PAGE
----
- Pancreatic resections for advanced M1-pancreatic carcinoma: the value of synchronous metastasectomy (2010)
- Background. For M1 pancreatic adenocarcinomas pancreatic resection is usually not indicated. However, in highly selected patients synchronous metastasectomy may be appropriate together with pancreatic resection when operative morbidity is low. Materials and Methods. From January 1, 2004 to December, 2007 a total of 20 patients with pancreatic malignancies were retrospectively evaluated who underwent pancreatic surgery with synchronous resection of hepatic, adjacent organ, or peritoneal metastases for proven UICC stage IV periampullary cancer of the pancreas. Perioperative as well as clinicopathological parameters were evaluated. Results. There were 20 patients (9 men, 11 women; mean age 58 years) identified. The primary tumor was located in the pancreatic head (n=9, 45%), in pancreatic tail (n=9, 45%), and in the papilla Vateri (n=2, 10%). Metastases were located in the liver (n=14, 70%), peritoneum (n=5, 25%), and omentum majus (n=2, 10%). Lymphnode metastases were present in 16 patients (80%). All patients received resection of their tumors together with metastasectomy. Pylorus preserving duodenopancreatectomy was performed in 8 patients, distal pancreatectomy in 8, duodenopancreatectomy in 2, and total pancreatectomy in 2. Morbidity was 45% and there was no perioperative mortality. Median postoperative survival was 10.7 months (2.6–37.7 months) which was not significantly different from a matched-pair group of patients who underwent pancreatic resection for UICC adenocarcinoma of the pancreas (median survival 15.6 months; =.1). Conclusion. Pancreatic resection for M1 periampullary cancer of the pancreas can be performed safely in well-selected patients. However, indication for surgery has to be made on an individual basis.
- Thymostimulin versus placebo for palliative treatment of locally advanced or metastasised hepatocellular carcinoma: a phase III clinical trial (2010)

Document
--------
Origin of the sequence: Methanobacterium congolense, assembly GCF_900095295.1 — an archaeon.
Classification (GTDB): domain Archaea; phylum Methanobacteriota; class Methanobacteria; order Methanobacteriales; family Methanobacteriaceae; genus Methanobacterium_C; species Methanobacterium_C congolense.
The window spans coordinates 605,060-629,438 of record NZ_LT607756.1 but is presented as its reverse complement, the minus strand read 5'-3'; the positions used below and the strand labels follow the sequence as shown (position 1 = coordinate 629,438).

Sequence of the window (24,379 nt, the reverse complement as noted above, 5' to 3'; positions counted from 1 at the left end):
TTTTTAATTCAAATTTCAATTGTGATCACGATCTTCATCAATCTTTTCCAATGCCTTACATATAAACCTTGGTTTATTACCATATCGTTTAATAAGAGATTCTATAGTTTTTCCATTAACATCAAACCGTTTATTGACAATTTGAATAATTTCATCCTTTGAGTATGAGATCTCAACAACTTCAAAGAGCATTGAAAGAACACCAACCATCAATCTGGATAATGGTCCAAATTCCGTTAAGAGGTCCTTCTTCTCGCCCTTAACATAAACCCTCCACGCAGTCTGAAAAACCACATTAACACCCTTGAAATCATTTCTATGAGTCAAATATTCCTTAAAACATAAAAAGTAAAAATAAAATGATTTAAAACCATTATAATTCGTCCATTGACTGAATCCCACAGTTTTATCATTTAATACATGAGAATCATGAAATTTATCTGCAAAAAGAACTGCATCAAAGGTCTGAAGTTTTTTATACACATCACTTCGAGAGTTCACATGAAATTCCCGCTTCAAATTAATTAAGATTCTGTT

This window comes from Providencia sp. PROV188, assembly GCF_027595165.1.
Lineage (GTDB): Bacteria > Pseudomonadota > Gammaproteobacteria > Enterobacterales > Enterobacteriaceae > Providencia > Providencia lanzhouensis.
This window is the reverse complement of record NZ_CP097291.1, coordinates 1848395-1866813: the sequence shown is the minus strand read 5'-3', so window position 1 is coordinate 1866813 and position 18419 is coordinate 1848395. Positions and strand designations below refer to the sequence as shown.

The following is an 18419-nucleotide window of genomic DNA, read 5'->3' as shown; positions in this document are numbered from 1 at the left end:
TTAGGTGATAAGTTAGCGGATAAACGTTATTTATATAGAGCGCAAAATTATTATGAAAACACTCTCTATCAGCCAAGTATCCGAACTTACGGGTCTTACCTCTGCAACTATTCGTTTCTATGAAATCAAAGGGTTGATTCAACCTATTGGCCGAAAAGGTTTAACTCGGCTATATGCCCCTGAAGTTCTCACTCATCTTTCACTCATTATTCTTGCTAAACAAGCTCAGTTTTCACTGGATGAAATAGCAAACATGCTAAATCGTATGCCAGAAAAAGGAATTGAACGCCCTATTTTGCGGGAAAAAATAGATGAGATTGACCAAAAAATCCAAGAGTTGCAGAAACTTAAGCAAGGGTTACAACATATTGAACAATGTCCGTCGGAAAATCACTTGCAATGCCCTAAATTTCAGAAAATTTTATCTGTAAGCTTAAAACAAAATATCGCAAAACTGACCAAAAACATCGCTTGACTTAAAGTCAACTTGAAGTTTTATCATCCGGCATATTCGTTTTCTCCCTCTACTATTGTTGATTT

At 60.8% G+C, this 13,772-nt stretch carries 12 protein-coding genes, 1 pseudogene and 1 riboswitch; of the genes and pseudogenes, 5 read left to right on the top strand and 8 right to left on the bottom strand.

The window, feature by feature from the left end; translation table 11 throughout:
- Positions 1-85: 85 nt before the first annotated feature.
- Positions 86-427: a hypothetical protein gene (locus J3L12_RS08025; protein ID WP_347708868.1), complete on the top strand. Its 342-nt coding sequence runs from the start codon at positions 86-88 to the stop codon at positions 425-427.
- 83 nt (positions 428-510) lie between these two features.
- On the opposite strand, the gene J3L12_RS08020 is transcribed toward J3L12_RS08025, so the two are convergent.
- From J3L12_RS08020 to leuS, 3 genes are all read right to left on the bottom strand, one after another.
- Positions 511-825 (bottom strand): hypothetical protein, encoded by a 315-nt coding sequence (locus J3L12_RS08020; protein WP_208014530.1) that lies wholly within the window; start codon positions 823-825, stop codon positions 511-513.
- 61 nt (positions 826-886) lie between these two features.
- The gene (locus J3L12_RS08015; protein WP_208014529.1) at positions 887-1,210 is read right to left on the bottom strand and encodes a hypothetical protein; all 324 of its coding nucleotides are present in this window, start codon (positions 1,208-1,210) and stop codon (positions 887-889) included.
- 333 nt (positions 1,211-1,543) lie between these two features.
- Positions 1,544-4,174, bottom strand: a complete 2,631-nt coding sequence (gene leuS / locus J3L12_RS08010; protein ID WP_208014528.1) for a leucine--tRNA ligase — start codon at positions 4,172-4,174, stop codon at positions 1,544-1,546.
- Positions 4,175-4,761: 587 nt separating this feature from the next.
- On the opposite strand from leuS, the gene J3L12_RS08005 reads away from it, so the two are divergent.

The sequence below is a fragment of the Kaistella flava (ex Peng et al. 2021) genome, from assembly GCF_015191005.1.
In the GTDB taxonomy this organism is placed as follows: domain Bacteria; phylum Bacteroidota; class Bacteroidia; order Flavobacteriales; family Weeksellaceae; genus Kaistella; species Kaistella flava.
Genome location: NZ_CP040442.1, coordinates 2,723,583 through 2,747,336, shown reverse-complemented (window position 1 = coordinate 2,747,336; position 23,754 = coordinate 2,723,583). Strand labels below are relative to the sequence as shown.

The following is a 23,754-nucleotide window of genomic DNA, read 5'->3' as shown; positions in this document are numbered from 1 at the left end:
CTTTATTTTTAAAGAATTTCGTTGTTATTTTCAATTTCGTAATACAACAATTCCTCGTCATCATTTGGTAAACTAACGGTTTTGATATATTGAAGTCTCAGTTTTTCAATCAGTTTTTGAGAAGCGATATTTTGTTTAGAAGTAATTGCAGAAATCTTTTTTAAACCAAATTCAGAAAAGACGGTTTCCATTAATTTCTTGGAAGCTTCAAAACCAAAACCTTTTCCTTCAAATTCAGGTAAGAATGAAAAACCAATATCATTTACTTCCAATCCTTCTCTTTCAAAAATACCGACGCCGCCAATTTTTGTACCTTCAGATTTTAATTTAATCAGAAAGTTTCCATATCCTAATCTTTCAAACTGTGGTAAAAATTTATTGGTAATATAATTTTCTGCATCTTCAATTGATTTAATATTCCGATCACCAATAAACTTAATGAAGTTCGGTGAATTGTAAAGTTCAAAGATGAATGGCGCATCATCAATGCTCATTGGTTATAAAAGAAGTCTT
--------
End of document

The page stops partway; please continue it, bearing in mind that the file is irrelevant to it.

- Background: Thymostimulin is a thymic peptide fraction with immune-mediated cytotoxicity against hepatocellular carcinoma (HCC) in vitro and palliative efficacy in advanced HCC in two independent phase II trials. The aim of this study was to assess the efficacy of thymostimulin in a phase III trial. Methods: The study was designed as a prospective randomised, placebo-controlled, double-blind, multicenter clinical phase III trial. Between 10/2002 and 03/2005, 135 patients with locally advanced or metastasised HCC (Karnofsky [greater than or equal to]60% / Child-Pugh [less than or equal to]12) were randomised to receive thymostimulin 75 mg s.c. 5x/week or placebo stratified according to liver function. Primary endpoint was twelve-month survival, secondary endpoints overall survival (OS), time to progression (TTP), tumor response, safety and quality of life. A subgroup analysis according to liver function, KPS and tumor stage (Okuda, CLIP and BCLC) formed part of the protocol. Current Controlled Trials ISRCTN64487365. Results: Twelve-month survival was 28% [95%CI 17-41; treatment] and 32% [95%CI 19-44; control] with no significant differences in median OS (5.0 [95% CI 3.7-6.3] vs. 5.2 [95% CI 3.5-6.9] months; p=0.87, HR=1.04 [95% CI 0.7-1.6]) or TTP (5.3 [95%CI 2.0-8.6] vs. 2.9 [95%CI 2.6-3.1] months; p=0.60, HR=1.13 [95% CI 0.7-1.8]). Adjustment for liver function, Karnofsky status or tumor stage did not affect results. While quality of life was similar in both groups, fewer patients on thymostimulin suffered from accumulating ascites and renal failure. Conclusions: In our phase III trial, we found no evidence of any benefit to thymostimulin in the treatment of advanced HCC and there is therefore no justification for its use as single-agent treatment. The effect of thymostimulin on hepato-renal function requires further confirmation. trial registration: Current Controlled Trials ISRCTN64487365